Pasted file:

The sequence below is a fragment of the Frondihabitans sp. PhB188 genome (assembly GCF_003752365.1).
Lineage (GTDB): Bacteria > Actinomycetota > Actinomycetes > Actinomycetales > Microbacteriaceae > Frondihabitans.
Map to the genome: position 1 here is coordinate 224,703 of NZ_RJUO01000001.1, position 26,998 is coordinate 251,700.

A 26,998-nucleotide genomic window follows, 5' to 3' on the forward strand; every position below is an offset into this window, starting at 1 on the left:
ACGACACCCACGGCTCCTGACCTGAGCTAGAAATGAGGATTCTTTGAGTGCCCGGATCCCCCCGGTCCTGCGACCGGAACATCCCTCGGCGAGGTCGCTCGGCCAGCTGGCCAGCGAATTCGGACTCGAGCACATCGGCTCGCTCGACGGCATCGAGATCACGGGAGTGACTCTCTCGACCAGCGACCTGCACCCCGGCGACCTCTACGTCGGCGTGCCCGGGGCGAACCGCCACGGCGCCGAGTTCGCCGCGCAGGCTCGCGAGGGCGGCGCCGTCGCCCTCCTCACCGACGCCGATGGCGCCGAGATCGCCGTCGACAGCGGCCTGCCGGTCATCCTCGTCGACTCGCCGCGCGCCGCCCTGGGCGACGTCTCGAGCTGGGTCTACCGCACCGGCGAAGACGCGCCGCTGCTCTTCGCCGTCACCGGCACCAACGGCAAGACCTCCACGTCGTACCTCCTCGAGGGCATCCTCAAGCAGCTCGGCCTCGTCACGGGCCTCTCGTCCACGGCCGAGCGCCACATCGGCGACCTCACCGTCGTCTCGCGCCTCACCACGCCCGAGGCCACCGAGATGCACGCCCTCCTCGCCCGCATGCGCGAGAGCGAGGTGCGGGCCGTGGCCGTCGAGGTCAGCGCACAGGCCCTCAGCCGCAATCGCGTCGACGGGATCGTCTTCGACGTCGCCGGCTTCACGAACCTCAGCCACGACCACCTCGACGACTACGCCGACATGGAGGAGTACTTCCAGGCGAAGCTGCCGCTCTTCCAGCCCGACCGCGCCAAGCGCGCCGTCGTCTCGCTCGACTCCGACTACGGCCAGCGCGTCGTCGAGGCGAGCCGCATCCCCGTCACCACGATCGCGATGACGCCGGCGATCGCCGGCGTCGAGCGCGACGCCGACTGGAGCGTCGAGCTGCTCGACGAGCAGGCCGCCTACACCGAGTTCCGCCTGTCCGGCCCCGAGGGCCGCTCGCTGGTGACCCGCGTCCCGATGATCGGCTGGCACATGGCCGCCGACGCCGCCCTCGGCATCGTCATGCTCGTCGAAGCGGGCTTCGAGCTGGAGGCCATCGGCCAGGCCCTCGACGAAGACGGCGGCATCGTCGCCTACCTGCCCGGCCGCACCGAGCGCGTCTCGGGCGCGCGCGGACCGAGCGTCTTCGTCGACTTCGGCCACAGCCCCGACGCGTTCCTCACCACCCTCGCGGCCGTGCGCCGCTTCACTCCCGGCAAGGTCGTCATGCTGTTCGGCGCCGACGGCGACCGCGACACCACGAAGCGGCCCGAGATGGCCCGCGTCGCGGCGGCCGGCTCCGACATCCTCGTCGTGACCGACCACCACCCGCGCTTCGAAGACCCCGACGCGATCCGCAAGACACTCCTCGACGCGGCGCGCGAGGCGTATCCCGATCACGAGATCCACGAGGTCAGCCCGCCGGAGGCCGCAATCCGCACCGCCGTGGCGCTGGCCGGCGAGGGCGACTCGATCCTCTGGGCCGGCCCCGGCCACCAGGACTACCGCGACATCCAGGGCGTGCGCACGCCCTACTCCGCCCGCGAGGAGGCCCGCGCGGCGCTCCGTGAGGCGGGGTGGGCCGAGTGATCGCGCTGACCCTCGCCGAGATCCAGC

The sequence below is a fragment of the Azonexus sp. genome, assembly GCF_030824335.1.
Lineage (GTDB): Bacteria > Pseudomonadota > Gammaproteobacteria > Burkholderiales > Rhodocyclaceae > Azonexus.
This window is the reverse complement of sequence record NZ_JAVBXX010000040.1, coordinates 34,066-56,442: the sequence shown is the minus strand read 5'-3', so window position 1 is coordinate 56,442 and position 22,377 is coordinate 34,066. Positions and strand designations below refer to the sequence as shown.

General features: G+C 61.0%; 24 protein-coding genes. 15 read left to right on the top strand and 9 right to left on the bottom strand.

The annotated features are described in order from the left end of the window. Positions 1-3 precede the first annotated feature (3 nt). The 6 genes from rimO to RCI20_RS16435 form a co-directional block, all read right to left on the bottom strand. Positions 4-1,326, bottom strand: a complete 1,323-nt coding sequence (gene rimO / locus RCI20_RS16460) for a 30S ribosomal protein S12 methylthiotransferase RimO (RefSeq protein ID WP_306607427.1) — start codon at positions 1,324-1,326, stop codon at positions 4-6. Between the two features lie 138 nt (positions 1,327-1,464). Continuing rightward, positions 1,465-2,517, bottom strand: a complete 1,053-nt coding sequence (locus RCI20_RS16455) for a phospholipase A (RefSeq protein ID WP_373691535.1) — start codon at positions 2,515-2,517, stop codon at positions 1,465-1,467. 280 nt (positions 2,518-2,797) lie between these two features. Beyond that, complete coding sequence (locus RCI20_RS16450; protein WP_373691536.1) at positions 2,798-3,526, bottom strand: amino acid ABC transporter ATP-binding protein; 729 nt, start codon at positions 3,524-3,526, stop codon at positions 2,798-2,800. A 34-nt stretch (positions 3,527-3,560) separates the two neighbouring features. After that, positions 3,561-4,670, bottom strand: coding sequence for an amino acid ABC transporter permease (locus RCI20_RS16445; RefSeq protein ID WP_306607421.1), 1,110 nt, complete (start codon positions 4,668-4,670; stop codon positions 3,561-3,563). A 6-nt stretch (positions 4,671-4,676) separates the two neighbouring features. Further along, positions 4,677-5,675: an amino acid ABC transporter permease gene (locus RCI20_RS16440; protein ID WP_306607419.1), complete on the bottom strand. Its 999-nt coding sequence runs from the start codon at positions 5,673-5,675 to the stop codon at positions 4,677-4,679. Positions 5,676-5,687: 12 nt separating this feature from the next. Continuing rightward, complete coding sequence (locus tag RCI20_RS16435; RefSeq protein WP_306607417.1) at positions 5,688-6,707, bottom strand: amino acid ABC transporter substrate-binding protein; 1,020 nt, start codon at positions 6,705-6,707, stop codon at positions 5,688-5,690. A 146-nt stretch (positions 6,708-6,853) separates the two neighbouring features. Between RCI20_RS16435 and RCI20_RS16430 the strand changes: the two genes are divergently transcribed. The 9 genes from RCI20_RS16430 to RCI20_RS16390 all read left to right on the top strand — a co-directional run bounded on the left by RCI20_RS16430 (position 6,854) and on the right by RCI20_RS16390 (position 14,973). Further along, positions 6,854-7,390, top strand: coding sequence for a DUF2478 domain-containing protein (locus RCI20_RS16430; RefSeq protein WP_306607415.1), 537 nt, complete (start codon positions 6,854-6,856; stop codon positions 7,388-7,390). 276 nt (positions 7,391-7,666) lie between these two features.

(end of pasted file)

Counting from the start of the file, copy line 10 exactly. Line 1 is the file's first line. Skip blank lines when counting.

The annotated features are described in order from the left end of the window. Positions 1-3 precede the first annotated feature (3 nt). The 6 genes from rimO to RCI20_RS16435 form a co-directional block, all read right to left on the bottom strand. Positions 4-1,326, bottom strand: a complete 1,323-nt coding sequence (gene rimO / locus RCI20_RS16460) for a 30S ribosomal protein S12 methylthiotransferase RimO (RefSeq protein ID WP_306607427.1) — start codon at positions 1,324-1,326, stop codon at positions 4-6. Between the two features lie 138 nt (positions 1,327-1,464). Continuing rightward, positions 1,465-2,517, bottom strand: a complete 1,053-nt coding sequence (locus RCI20_RS16455) for a phospholipase A (RefSeq protein ID WP_373691535.1) — start codon at positions 2,515-2,517, stop codon at positions 1,465-1,467. 280 nt (positions 2,518-2,797) lie between these two features. Beyond that, complete coding sequence (locus RCI20_RS16450; protein WP_373691536.1) at positions 2,798-3,526, bottom strand: amino acid ABC transporter ATP-binding protein; 729 nt, start codon at positions 3,524-3,526, stop codon at positions 2,798-2,800. A 34-nt stretch (positions 3,527-3,560) separates the two neighbouring features. After that, positions 3,561-4,670, bottom strand: coding sequence for an amino acid ABC transporter permease (locus RCI20_RS16445; RefSeq protein ID WP_306607421.1), 1,110 nt, complete (start codon positions 4,668-4,670; stop codon positions 3,561-3,563). A 6-nt stretch (positions 4,671-4,676) separates the two neighbouring features. Further along, positions 4,677-5,675: an amino acid ABC transporter permease gene (locus RCI20_RS16440; protein ID WP_306607419.1), complete on the bottom strand. Its 999-nt coding sequence runs from the start codon at positions 5,673-5,675 to the stop codon at positions 4,677-4,679. Positions 5,676-5,687: 12 nt separating this feature from the next. Continuing rightward, complete coding sequence (locus tag RCI20_RS16435; RefSeq protein WP_306607417.1) at positions 5,688-6,707, bottom strand: amino acid ABC transporter substrate-binding protein; 1,020 nt, start codon at positions 6,705-6,707, stop codon at positions 5,688-5,690. A 146-nt stretch (positions 6,708-6,853) separates the two neighbouring features. Between RCI20_RS16435 and RCI20_RS16430 the strand changes: the two genes are divergently transcribed. The 9 genes from RCI20_RS16430 to RCI20_RS16390 all read left to right on the top strand — a co-directional run bounded on the left by RCI20_RS16430 (position 6,854) and on the right by RCI20_RS16390 (position 14,973). Further along, positions 6,854-7,390, top strand: coding sequence for a DUF2478 domain-containing protein (locus RCI20_RS16430; RefSeq protein WP_306607415.1), 537 nt, complete (start codon positions 6,854-6,856; stop codon positions 7,388-7,390). 276 nt (positions 7,391-7,666) lie between these two features.